NMA Article: Red-Light Camera Mistakenly Tickets Soldier Serving In Iraq
The majority of people are at least somewhat uncomfortable with the idea of a machine like a red-light camera writing traffic tickets on its own. Realizing this, cities that install ticket cameras always assure concerned citizens that the tickets will not be automated and that an officer will look at each ticket that comes through and make sure that a mistake wasn’t made.
In theory, it sounds like a legitimate protection for motorists against unfair tickets.
In practice, because of the large volume of tickets that the cameras generate and limited staffing (to boost camera profitability), the officers supervising the ticketing process end up just trying to get through as many tickets as possible in the shortest amount of time.
This inevitably leads to simple errors that cause innocent people to spend hours in court fighting tickets that they would never have received had an actual officer been there to give the ticket instead of a machine.
King 5 News in Seattle, Washington uncovered an clear example of this in action:
Arnie Henyan knows all about those cameras and the tickets that come with them.
“The first one was dated May 28, and I got it in early June,” he said. “Three months later, I got another one… Early January, I received a third one, from the city of SeaTac. Same car, same plate.”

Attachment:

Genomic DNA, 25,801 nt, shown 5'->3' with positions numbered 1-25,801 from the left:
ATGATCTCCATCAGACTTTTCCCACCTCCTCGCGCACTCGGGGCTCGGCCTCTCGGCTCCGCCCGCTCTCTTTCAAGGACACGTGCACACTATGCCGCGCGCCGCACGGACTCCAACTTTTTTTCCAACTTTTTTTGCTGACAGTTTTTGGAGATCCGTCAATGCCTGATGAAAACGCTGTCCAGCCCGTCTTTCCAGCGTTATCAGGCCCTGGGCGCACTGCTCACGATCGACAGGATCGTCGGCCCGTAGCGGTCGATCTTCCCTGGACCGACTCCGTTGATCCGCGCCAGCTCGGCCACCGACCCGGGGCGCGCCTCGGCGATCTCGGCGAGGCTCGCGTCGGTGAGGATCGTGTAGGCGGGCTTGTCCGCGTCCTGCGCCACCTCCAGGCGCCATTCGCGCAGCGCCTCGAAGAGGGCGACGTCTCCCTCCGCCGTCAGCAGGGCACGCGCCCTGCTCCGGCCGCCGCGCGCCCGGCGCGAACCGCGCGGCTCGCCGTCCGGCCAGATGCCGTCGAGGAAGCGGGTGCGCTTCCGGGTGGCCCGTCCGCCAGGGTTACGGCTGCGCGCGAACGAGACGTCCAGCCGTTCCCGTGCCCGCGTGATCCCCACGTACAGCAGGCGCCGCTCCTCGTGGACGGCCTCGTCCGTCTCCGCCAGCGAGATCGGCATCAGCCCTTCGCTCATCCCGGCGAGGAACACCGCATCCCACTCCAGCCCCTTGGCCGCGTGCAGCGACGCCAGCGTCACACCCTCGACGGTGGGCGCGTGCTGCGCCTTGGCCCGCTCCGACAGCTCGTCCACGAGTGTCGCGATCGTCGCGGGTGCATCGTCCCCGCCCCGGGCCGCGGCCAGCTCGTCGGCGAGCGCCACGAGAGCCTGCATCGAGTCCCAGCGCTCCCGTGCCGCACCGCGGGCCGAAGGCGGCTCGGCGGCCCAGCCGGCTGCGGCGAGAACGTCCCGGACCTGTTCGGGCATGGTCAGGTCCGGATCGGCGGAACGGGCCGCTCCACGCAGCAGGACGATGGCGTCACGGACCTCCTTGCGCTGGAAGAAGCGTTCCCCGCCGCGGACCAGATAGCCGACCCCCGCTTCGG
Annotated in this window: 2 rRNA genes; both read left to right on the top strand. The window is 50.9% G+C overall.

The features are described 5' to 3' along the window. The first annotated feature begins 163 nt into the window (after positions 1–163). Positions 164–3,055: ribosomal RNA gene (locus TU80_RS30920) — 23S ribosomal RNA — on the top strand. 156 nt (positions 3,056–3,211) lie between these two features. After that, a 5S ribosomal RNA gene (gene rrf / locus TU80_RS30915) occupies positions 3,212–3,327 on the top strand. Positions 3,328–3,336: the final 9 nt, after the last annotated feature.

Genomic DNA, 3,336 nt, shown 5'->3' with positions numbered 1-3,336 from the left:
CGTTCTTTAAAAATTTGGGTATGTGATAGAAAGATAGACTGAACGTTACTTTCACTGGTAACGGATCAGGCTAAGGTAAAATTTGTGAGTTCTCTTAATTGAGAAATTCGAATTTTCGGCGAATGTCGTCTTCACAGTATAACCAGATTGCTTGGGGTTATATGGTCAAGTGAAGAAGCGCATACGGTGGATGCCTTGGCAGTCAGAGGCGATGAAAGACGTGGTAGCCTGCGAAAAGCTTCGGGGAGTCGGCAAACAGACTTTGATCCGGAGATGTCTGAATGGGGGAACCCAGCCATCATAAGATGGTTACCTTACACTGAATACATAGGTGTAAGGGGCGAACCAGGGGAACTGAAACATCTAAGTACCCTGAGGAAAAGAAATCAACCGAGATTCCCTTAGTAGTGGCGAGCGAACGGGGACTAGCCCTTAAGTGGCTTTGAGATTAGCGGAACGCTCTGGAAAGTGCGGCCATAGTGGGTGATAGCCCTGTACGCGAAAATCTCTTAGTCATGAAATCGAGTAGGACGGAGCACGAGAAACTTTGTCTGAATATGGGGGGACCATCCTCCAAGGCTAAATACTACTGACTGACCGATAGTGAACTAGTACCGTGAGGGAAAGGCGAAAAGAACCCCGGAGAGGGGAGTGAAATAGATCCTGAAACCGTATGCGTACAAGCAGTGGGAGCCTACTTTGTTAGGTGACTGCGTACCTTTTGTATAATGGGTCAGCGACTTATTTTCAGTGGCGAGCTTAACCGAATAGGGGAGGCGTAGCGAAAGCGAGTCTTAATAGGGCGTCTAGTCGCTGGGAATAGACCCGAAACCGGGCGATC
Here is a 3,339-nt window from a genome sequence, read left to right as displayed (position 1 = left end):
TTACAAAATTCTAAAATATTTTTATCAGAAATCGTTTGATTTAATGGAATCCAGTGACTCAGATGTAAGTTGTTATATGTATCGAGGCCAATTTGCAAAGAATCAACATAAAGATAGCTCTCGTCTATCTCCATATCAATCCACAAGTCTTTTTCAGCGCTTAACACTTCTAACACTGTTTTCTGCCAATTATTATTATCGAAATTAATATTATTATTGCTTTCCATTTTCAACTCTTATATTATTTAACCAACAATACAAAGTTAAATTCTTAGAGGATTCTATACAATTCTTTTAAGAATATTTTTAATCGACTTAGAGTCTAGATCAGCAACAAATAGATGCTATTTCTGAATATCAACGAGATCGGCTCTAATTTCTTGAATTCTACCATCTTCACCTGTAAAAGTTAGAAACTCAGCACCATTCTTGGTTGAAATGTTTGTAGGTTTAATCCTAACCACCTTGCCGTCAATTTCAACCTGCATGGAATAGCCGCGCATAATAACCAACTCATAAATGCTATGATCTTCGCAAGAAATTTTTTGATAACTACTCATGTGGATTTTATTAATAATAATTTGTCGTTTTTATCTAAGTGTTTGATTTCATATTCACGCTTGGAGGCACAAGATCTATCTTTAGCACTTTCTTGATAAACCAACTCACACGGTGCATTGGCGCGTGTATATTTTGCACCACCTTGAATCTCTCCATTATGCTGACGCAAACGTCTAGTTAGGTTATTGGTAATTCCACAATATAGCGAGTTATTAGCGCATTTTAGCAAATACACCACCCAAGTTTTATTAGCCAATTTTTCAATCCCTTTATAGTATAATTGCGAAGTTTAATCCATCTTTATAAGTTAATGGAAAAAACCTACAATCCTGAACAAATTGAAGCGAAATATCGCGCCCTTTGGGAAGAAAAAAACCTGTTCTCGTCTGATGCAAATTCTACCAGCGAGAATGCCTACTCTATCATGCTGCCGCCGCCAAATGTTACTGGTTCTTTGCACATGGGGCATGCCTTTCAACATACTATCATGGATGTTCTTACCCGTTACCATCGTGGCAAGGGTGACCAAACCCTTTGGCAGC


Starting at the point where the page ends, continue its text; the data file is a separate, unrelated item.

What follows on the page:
The tickets were issued to his son, who owns a 1998 Honda Coupe with the license 470-MOI. Arnie fought the tickets, insisting his son was innocent.
“I kind of laughed, because it’s an impossibility,” Henyan said. “He’s in Iraq. Has been since April.”
How did this happen three times with officers reviewing every ticket by hand?
So how did the sergeant get ticketed while at war?
If you look closely at the photo taken by the red light camera: the license plate is actually 470-MDI – not MOI. Officers approve all tickets before they go out. But both Lakewood and SeaTac misread the “D” for an “O.” And they missed another clue: The photos show a silver sedan running a red.
“It’s a silver car and my son’s is black. It’s a four-door car and my son’s is a two-door coupe,” Arnie Henyan said.
The defense offered by Lakewood Police Department:
Lakewood police say not all that car data is sent to them for the verification process.
“Our officers are approving hundreds of these every week,” said Lt. Heidi Hoffman, of Lakewood police. “I think it could improve if the verification system showed more complete vehicle registration data on the screen that our officers are using to process these citations.”
This is not acceptable.
If the police department doesn’t have the staff and resources to safeguard the public from unfair tickets, they should never have installed the cameras.
It’s easy for camera promoters to say, “Well, if you get an unfair ticket, you can always go fight it in court and it will be dismissed.” But in reality, there is a cost to an individual when they are forced to fight an unfair ticket. The process involves extra paperwork, a trip to court, and taking off time from work. That’s why many times people just decide it’s less of a hassle to write a check even when they’ve done nothing wrong.
The bottom line is that an innocent driver should never have to fix the government’s mistake. Especially not on their own time. And especially not when it could have easily been avoided if the city’s focus had been on safety instead of automatic revenue generators like red-light ticket cameras.
Image Credit: Dan4th
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